Norwich benefit in my view from being the only club in a reasonably affluent region, thus helping to explain their consistently strong attendances at their modern Carrow Road stadium. The central location of the stadium and the relatively short trip, makes this one of the more pleasant away days on the Championship calendar.

Glenn Roeder is one of those managers whom I find totally unconvincing, his somewhat awkward persona suggesting he would struggle to motivate, a view somewhat backed up by a managerial record that is at best mixed, exemplified again this season.

There is little to suggest Parky will do anything other than name an unchanged side, leaving again the bulk of the creativity to Sam and Bouazza, with the rather similar pair of Semedo and Bailey asked to do a shielding job infront of the back four.

If he was to spring a selection surprise, it would likely be dropping Waghorn in order to play a 4-5-1 which crowds the central midfield even further (perhaps with Matt Holland), but frees up the wingmen from virtually any defensive responsibility.

NY Addick predicts: Norwich 1 (Lita), Charlton 1 (Gray). Att: 22, 981.

Monday, December 15, 2008

Derby preview

Charlton fans wondering desperately how much longer they'll have to wait for another win, ought to ask Derby's visiting fans to offer some perspective.

Between 17 Sep 2007 when Derby defeated Newcastle in front of Sky's cameras, and 13 Sep 2008 when they defeated Sheffield United in the Championship, the Rams did not register a single League victory.

I dare say some hardy supporters attended every one of those 36 matches lasting nearly a full calendar year. Our current run of no wins in 12 is pretty unremarkable in comparison.

Ironically some point to the premature departure of Billy Davies last November, in order to explain their astonishing run of poor form. Many Charlton fans would be pleased to see him appointed at The Valley, after apparently being offered the job before Dowie.

Much like Alan Pardew has, Paul Jewell also looked set to threaten an otherwise impressive managerial record by joining a Premiership club in distress. They were eventually relegated with an absurd goal difference of -69, but he has stabilised their fortunes somewhat this season (at least until he signed Luke Varney).

Charlton's performance at home to Coventry was reportedly as bad as any in recent memory, yet it has earned Phil Parkinson the surety of the managerial role until the New Year.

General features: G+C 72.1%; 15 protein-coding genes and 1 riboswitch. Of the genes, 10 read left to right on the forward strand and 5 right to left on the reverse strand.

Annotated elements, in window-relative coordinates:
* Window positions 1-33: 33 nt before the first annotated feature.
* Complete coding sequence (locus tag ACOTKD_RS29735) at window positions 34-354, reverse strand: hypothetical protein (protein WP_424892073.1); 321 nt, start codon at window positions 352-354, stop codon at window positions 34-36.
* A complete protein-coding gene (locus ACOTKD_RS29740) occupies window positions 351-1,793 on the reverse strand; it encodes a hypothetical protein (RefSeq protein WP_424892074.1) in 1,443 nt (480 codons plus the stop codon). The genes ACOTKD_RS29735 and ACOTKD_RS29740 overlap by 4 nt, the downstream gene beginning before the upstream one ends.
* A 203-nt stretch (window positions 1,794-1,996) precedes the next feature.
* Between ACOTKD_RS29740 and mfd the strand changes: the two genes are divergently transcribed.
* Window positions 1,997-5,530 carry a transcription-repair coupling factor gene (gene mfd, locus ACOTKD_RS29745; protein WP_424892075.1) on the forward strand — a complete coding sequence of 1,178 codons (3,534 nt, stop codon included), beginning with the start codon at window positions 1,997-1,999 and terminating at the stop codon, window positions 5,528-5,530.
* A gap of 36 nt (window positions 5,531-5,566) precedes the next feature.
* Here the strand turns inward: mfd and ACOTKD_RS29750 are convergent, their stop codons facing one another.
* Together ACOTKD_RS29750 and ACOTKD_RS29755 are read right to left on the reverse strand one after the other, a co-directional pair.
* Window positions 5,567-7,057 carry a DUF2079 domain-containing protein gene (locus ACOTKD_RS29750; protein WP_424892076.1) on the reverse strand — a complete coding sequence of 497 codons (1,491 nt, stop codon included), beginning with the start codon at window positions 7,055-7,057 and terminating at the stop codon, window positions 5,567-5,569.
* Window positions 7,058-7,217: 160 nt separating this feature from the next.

I attach very little blame to Parkinson for recent performances (although at some point one must assume he has had time to stamp some authority on the squad). However I find the Board's decision to be somewhat curious.

I argued prior to the above defeat that some degree of certainty was required. Either Parkinson ought to be handed the role full-time, or they ought to ratchet up the search for a replacement.

Instead they've fallen between two stools, presumably hoping to reinforce Parky's credibility in the eyes of the players, but the decision arguably adds further uncertainty, rather than lessens it.

The Board implied that with the January transfer window still three weeks away, and given Parky was already installed and 'knew' the players (as if that's an unarguably good thing), there was nothing to lose by removing his job insecurity at least until then.

However with four Championship matches still to play before year-end, we could well be so far adrift that any sensible Board decision at that point would simply be to prepare now for League One.

Moreover, if they do ultimately opt for a new manager, he will presumably not arrive literally on 1st January, and thus he will be asked not only to get to 'know' the players too, but to work some magic in a rapidly closing January window. To imply that a new manager could not achieve anything in December is ridiculous.

Anyhow with Parky now allowed to temporarily remove the 'caretaker' prefix from his job title, he may use the chance after two uninspiring performances to throw some caution to the wind.

With Jay McEveley's Charlton career seemingly at a premature end, he will have no choice in at least one position, but in others his realistic options are rather limited. Who, for example, could replace the frustrating Bouazza at left-wing for example?

The option of giving some of the club's promising youngsters a proper run in the side, is an issue that tends to divide supporters. However with the club's problems seemingly so 'systemic' at present, one could argue they represent the only cohort of players not damaged by recent events.

Moreover, when the likes of Josh Wright and Jonjo Shelvey have been given a chance, they have not looked out of place. Those that argue that 'throwing in the kids' is not the answer usually suggest that the manager should not exercise some form of positive discrimination simply on the basis of age.

Then again, with Nicky Bailey's form taking a worrying nosedive, and with Matt Holland (for me at least) no longer good enough for this level, their argument can be turned on its head. Why is Bailey permitted to play badly for several weeks on the trot, yet Wright is jettisoned having played pretty well, albeit only twice?

No-one would sensibly suggesting throwing in the likes of Wright, Shelvey (plus Fleetwood, Dickson, Christensen etc..) all at once, but if you can't make a case for trying at least some of them on a night like this, then why exactly are they on the payroll?